At the office, I had a bit of fun with "Landmark Speeches of the American Conservative Movement." I held up the back of the book, told colleagues what it was about and asked them to guess the subjects of the three portraits on the front. Most everyone guessed Ronald Reagan and Barry Goldwater. Nobody got Barbara Bush.
Mrs. Bush's picture, with her white hair, white coat and three strings of pearls, is striking. But the choice to include her 1990 commencement address at Wellesley was an odd one, even according to the criteria laid down by editors Peter Schweizer and Wynton C. Hall.
They write that, to be included, a speech must first have " 'marked' the conservative 'landscape' in some discernible way." Second, it should espouse "conservative principles broadly defined." Third, it should exhibit "rhetorical artistry and style."
The speech satisfies one of those requirements, tops. It is included here to needle liberals. The decision to invite Mrs. Bush was controversial at the time, because a quarter of the graduating class signed a petition objecting because she was a homemaker.
If Mrs. Bush had thoroughly scandalized the audience with a speech that tore into their presuppositions — "In Defense of Housewives," say — then it would have been worth including among landmark conservative speeches. (William F. Buckley Jr.'s 1950 Yale speech "Today We Are Educated Men," in which the young, brash right-winger radiates refined contempt for the trendy radicalism of his alma mater, makes a perfect fit here.)
Instead, the first lady won the audience over by passing along a story first told by Robert "All I Really Need to Know I Learned in Kindergarten" Fulghum about a little girl who insists she's a mermaid.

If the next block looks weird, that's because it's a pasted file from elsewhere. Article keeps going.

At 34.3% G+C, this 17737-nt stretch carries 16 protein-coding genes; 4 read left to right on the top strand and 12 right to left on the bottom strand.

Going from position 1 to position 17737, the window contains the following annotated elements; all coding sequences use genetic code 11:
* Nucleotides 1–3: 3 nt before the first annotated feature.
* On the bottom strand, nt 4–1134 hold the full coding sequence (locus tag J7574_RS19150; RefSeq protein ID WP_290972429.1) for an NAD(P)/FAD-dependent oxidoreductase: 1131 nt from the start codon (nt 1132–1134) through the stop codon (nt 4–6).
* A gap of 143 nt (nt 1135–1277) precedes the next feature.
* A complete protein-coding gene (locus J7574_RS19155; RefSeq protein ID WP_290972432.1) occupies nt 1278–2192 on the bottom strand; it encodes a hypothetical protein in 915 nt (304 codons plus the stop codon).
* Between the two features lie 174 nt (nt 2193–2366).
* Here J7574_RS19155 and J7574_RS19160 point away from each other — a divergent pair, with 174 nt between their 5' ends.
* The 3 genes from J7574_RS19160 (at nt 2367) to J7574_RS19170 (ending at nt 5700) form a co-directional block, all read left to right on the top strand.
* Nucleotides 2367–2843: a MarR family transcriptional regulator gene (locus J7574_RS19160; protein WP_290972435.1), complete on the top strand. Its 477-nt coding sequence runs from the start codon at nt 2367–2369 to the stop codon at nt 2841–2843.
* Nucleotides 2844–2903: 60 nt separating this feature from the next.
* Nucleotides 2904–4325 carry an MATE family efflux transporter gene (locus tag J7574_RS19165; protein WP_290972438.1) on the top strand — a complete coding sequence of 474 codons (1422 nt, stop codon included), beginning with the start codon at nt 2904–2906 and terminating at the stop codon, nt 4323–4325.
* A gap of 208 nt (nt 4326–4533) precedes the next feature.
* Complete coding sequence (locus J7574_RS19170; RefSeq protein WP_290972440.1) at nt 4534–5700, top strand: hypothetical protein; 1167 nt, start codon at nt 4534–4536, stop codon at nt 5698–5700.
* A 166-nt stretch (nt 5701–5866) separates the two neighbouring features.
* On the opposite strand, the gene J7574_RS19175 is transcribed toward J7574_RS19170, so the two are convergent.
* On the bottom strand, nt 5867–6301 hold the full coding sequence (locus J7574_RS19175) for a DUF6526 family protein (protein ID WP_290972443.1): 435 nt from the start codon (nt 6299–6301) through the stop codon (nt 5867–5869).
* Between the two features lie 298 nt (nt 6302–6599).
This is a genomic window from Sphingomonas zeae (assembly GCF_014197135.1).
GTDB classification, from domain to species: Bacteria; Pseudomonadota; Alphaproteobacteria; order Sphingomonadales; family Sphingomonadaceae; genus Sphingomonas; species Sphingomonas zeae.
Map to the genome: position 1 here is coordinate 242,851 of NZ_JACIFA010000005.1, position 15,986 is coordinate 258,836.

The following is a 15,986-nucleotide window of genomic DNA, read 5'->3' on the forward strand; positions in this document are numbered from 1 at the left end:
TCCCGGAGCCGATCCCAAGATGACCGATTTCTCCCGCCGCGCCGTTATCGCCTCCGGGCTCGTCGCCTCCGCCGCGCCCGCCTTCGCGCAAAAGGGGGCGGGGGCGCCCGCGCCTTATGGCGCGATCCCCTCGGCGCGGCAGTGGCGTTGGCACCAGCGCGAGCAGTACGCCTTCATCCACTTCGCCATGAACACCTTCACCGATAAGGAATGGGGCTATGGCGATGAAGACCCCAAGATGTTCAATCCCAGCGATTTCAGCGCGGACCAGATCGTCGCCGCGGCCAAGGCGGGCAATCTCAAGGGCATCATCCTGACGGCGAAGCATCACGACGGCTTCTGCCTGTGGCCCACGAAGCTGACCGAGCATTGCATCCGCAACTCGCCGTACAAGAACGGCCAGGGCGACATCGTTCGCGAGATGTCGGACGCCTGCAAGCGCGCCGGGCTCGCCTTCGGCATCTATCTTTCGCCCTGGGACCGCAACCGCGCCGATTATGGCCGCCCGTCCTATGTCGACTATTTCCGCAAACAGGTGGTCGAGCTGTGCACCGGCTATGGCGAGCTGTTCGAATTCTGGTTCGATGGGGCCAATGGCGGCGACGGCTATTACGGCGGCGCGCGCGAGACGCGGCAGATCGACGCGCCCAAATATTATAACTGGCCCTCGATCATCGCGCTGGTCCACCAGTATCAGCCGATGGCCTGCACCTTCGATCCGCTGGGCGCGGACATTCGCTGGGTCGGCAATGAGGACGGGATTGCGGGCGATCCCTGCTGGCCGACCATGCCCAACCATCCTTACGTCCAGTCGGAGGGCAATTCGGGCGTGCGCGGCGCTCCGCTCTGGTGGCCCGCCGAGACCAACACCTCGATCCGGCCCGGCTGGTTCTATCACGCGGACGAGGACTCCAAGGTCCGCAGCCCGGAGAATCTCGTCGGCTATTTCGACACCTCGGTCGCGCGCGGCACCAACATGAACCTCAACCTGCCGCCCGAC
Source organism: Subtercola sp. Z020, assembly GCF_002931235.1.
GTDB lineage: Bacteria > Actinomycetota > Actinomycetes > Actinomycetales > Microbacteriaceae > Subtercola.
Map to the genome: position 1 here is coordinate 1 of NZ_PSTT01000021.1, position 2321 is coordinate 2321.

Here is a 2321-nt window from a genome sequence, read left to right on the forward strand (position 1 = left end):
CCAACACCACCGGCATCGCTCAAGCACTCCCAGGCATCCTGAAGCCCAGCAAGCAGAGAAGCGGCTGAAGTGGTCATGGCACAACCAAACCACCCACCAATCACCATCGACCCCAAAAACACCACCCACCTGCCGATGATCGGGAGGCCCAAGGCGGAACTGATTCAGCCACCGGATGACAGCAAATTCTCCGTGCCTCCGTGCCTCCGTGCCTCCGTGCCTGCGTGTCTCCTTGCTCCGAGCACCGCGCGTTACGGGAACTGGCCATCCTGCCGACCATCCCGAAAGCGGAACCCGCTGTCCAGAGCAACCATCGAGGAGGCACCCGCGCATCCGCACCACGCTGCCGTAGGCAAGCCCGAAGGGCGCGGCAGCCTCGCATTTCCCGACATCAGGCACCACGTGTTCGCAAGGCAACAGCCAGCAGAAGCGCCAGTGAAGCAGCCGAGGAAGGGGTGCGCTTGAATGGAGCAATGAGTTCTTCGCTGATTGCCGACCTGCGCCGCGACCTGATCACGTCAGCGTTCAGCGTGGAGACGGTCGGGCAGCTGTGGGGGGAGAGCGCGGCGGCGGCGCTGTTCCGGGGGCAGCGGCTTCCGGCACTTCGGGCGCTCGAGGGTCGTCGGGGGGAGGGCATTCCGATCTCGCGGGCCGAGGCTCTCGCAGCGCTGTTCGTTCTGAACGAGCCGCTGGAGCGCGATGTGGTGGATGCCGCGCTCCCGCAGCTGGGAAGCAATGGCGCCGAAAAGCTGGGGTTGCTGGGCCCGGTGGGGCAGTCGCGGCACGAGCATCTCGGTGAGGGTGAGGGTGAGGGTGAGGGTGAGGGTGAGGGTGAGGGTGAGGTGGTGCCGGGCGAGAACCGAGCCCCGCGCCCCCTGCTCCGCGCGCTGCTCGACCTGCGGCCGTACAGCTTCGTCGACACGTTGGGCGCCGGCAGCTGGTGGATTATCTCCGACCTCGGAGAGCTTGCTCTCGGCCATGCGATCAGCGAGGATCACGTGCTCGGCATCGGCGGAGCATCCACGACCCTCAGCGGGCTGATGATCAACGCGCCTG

The editors made a few other surprising choices in pulling this collection together. Phyllis Schlafly is most famous, one, for killing the Equal Rights Amendment dead and, two, for helping Barry Goldwater secure the Republican Party's presidential nomination. The editors' introduction highlights both of these accomplishments, but the speech they chose is a scathing attack on liberalism in public school curricula.
The editors do a pretty good job of showing readers what conservatism was. The opening shot is Whittaker Chambers' famous 1948 testimony before the House Committee on Un-American Activities, in which he explained his break from the Communist Party and named the State Department's Alger Hiss as a spy. Other landmarks include:
n Civil rights. There is Senate Minority Leader Everett Dirksen's speech calling for cloture to pass the 1964 Civil Rights Act, and Republican Party presidential nominee Goldwater's acceptance speech that same year, in which he warned that equality, "wrongly understood... leads first to conformity and then to despotism."
n The rise of Ronald Reagan. Three of the 13 speeches are by the actor cum activist cum governor cum president, starting with his audacious "A Time for Choosing" speech endorsing Mr. Goldwater's presidential campaign. The reader is forced to give Mr. Reagan and Mr. Goldwater this much: They foresaw the day when communism would crumble.
n The creation of social conservatism. Starting with stateswoman and playwright Clare Boothe Luce's 1978 speech "Is the New Morality Destroying America?" we see how what we know as social or religious conservatism was a reaction against the trends in law and culture that came to fruition in the Me Decade (or, as Luce might have called it, the "I-I-I, Me-Me-Me" decade).
After the Iron Curtain comes down, the book struggles for decent material. The editors include former House Speaker Newt Gingrich's sprawling train wreck of an opening address to the 104th Congress, because, they explain, "much of Gingrich's vision remains central to today's Republican Party. Indeed, Gingrich's call for an opportunity society seemed to presage President George W. Bush's call for 'compassionate conservatism.' "
Which brings us to the book's weakest point, the future of conservatism. The penultimate speech was delivered by President Bush in response to September 11. The address, the editors marvel, was thought so important that "an exhibition professional hockey game had to be stopped when fans demanded that the arena play Bush's address on the video screens overhead." It was a great moment, sure, but it wasn't a great speech.
Jeremy Lott is the Warren T. Brookes Journalism Fellow at the Competitive Enterprise Institute and author of "In Defense of Hypocrisy."